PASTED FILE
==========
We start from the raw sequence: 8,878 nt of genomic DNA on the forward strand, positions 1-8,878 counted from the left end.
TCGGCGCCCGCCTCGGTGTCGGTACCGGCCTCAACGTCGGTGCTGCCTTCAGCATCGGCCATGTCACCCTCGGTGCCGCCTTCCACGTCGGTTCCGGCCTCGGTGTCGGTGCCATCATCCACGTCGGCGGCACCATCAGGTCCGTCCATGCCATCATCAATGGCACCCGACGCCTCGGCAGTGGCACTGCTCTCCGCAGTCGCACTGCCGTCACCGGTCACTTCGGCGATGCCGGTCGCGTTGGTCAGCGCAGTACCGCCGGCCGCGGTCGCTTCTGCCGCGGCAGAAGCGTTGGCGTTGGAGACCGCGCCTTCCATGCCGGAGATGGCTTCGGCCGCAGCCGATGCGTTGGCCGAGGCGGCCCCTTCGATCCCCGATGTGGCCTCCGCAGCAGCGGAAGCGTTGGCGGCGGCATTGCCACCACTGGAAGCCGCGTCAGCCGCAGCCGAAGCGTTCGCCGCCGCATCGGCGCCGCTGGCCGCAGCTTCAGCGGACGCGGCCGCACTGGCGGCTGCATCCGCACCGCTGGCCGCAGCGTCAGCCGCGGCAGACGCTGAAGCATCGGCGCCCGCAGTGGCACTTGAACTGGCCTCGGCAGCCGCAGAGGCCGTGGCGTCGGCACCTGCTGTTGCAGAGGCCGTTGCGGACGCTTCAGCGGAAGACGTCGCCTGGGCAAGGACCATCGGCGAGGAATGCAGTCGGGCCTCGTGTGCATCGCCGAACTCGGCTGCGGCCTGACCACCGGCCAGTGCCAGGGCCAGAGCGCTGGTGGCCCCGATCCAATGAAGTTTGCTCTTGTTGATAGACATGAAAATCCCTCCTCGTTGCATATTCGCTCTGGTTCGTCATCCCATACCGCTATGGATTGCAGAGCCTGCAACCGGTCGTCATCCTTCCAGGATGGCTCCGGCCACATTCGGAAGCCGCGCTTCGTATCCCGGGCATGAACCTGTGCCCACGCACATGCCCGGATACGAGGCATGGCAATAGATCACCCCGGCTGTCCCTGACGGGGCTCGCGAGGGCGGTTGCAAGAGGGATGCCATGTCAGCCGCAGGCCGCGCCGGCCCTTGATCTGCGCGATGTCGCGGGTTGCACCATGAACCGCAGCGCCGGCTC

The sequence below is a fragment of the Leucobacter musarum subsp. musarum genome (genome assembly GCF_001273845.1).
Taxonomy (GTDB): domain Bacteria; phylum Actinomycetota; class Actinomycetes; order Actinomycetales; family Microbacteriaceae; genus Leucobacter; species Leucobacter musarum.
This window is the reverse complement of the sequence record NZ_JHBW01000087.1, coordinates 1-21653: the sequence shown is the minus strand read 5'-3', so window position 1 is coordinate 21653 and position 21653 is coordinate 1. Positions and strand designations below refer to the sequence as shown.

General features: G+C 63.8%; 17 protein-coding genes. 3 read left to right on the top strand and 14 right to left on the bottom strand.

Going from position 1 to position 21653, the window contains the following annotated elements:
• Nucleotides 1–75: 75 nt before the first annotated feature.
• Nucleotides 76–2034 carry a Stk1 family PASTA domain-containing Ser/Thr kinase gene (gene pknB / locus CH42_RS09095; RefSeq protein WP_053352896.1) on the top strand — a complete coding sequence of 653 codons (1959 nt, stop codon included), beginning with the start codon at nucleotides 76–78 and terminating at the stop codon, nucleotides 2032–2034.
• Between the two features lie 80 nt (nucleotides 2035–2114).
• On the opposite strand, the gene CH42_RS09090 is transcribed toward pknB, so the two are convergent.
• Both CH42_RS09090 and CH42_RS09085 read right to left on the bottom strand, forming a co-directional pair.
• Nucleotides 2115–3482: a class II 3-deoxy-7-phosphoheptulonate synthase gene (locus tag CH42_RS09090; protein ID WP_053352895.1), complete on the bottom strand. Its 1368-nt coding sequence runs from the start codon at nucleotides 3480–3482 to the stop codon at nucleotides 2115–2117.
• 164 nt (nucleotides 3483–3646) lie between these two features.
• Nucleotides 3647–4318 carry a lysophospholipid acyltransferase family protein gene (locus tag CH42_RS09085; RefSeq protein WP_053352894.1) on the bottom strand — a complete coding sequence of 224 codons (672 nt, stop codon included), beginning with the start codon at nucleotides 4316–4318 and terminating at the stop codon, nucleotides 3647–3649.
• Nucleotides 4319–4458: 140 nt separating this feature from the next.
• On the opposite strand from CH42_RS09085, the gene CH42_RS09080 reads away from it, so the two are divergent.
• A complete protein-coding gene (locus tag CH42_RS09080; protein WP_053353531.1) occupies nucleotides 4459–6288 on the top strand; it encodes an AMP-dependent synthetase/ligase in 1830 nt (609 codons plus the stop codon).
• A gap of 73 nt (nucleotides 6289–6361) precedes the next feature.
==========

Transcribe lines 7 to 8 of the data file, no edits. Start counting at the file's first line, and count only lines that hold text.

Going from position 1 to position 21653, the window contains the following annotated elements:
• Nucleotides 1–75: 75 nt before the first annotated feature.